Survey shows many teens missed school in 2021 because of safety concerns

WASHINGTON, D.C. — More teenagers say they are missing classes because they feel unsafe at school and these concerns aren’t limited to bullying.

These findings are from the latest CDC Youth Risk Behavior Survey Data Summary & Trends Report. The agency says this report provides data from 2021, as well as 10-year trends, on behaviors and experiences among high school students.

It shows about 9 percent of high school students say they didn’t go to class at least once over the course of a month because they felt unsafe at school in 2021. These concerns also extended to feeling unsafe on their way or form school. This number has increased slightly over the past decade.


“Every percentage point is a child’s life, it’s a student’s life and so we need to be concerned,” said Dr. Annette Anderson, Deputy Director of the Johns Hopkins Center for Safe and Healthy Schools. The Johns Hopkins Center for Safe and Healthy Schools is a resource for educators and policymakers.

Dr. Anderson said many teens especially minority students don’t know where to go if they need help.

“They feel like they have to take it upon themselves to resolve the issues,” said Dr. Anderson. “And many times, they feel like staying home from school is the right way to solve the issue when actually reaching out to a caring, trusting adult is always going to be the better option.”

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The survey also shows about 7 percent students were threatened or hurt by a weapon like a knife or even a gun while at school.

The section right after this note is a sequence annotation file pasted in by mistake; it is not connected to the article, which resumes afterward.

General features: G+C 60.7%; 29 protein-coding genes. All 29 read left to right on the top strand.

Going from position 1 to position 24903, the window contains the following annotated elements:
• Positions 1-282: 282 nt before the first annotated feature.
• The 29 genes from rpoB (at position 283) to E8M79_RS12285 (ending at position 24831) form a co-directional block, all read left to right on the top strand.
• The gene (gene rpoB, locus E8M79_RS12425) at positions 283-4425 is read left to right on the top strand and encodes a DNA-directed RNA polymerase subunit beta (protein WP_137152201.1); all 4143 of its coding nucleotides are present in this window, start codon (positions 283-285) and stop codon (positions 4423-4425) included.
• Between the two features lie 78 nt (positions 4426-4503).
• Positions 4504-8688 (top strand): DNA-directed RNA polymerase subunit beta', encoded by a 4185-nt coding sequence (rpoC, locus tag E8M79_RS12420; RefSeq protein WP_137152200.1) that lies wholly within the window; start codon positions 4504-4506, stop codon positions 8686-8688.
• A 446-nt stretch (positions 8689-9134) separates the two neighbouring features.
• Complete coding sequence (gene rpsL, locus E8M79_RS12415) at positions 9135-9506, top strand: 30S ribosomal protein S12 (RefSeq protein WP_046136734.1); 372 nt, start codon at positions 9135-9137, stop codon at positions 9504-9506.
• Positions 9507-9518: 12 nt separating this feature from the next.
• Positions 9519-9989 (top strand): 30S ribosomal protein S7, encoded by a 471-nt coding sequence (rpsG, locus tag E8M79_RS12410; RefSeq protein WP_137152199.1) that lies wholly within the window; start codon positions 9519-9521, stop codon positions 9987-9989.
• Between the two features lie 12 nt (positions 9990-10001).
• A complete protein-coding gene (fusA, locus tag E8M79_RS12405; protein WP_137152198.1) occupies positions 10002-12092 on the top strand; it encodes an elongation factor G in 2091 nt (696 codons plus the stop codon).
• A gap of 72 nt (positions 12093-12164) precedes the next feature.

“Whether that means that as a result, they’re bringing weapons to school to help them to feel safe, or they’re using those weapons to perpetrate and bully other students. We know that it’s never a good situation,” said Dr. Anderson.

She believes students should know how to report these incidents before they escalate. Dr. Anderson also encourages parents to talk with their kids about safety.

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“I think it’s very important for parents to be able to talk about openly situations that may feel unsafe,” said Dr. Anderson. “Even if those situations seem uncomfortable for parents because it’s the transparency that I think is going to make the difference.”

This survey also shows bullying at school decreased slightly in 2021 but it found many students still experienced cyberbullying through social media platforms.

You can find the full report here: https://www.cdc.gov/healthyyouth/data/yrbs/pdf/YRBS_Data-Summary-Trends_Report2023_508.pdf

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